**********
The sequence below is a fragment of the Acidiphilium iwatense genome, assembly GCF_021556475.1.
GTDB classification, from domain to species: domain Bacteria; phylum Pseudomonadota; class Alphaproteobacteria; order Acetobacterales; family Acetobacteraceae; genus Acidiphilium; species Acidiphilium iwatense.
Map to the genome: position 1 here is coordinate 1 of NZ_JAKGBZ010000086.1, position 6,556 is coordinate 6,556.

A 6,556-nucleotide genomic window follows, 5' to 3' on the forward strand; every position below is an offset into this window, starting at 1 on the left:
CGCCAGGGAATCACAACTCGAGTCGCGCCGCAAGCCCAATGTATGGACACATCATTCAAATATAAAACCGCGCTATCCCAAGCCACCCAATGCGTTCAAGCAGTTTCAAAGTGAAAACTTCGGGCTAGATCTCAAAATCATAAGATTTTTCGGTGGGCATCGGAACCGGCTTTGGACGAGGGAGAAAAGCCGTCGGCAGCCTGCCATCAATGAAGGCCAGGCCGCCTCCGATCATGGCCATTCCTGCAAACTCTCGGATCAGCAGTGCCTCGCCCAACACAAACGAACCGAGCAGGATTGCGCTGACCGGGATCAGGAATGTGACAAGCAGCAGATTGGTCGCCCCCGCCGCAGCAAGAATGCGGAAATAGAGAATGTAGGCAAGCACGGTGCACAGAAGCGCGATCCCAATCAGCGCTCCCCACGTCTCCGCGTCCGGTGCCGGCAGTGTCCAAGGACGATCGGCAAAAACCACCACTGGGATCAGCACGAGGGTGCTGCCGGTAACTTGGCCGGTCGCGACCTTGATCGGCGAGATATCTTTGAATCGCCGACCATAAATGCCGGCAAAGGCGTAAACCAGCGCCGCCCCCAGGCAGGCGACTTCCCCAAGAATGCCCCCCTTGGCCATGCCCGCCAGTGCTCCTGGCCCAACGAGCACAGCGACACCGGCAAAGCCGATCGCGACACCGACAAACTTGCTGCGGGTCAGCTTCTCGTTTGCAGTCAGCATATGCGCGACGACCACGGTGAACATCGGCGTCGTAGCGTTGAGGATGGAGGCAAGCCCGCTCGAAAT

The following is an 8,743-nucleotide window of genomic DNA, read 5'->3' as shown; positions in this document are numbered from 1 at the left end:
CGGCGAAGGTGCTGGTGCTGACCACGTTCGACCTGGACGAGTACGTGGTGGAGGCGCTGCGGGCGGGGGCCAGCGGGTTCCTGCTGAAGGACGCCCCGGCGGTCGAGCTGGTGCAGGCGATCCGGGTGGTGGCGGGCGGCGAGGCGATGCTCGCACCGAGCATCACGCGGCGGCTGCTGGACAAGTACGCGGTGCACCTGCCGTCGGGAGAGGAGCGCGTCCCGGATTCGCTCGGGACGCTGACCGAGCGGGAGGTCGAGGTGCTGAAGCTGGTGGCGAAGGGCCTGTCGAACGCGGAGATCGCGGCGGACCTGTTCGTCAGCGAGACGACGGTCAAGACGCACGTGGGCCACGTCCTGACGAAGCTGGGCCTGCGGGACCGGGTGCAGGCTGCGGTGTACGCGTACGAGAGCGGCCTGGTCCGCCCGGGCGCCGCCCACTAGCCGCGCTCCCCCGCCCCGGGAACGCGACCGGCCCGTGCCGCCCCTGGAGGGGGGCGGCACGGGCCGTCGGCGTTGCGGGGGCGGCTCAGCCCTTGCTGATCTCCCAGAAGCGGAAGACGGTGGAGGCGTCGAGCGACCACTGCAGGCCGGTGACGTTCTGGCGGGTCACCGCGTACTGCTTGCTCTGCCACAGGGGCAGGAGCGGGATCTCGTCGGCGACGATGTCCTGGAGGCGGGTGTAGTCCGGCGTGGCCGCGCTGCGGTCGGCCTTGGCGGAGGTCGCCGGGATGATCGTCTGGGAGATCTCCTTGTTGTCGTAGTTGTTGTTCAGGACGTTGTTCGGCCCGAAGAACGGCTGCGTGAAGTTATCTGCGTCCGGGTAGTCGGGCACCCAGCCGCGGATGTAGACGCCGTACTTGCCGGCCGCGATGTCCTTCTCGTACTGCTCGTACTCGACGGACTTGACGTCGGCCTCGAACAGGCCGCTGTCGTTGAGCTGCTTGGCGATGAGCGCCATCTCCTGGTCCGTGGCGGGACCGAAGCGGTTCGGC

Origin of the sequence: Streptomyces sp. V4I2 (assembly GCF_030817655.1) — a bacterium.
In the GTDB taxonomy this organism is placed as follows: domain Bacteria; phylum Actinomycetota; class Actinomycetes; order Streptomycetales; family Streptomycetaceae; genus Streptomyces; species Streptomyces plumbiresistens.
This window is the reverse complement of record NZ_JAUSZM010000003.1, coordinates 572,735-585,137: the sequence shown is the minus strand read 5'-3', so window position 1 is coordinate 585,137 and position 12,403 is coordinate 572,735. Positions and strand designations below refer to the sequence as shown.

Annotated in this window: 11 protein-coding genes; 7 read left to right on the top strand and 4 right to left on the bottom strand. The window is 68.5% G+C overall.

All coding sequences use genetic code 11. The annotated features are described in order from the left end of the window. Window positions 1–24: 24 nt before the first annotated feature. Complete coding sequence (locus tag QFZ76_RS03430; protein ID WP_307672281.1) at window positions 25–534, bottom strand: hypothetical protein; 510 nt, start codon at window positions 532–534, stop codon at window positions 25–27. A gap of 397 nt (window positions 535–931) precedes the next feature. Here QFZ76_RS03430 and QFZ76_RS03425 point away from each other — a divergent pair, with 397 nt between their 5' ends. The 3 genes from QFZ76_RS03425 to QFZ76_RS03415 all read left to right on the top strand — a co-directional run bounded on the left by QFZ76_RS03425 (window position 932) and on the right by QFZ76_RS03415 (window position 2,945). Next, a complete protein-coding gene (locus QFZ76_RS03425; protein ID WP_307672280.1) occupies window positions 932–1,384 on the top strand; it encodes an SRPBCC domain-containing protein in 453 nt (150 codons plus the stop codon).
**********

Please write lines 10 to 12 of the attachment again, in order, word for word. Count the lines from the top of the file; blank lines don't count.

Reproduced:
This window is the reverse complement of record NZ_JAUSZM010000003.1, coordinates 572,735-585,137: the sequence shown is the minus strand read 5'-3', so window position 1 is coordinate 585,137 and position 12,403 is coordinate 572,735. Positions and strand designations below refer to the sequence as shown.

Annotated in this window: 11 protein-coding genes; 7 read left to right on the top strand and 4 right to left on the bottom strand. The window is 68.5% G+C overall.

All coding sequences use genetic code 11. The annotated features are described in order from the left end of the window. Window positions 1–24: 24 nt before the first annotated feature. Complete coding sequence (locus tag QFZ76_RS03430; protein ID WP_307672281.1) at window positions 25–534, bottom strand: hypothetical protein; 510 nt, start codon at window positions 532–534, stop codon at window positions 25–27. A gap of 397 nt (window positions 535–931) precedes the next feature. Here QFZ76_RS03430 and QFZ76_RS03425 point away from each other — a divergent pair, with 397 nt between their 5' ends. The 3 genes from QFZ76_RS03425 to QFZ76_RS03415 all read left to right on the top strand — a co-directional run bounded on the left by QFZ76_RS03425 (window position 932) and on the right by QFZ76_RS03415 (window position 2,945). Next, a complete protein-coding gene (locus QFZ76_RS03425; protein ID WP_307672280.1) occupies window positions 932–1,384 on the top strand; it encodes an SRPBCC domain-containing protein in 453 nt (150 codons plus the stop codon).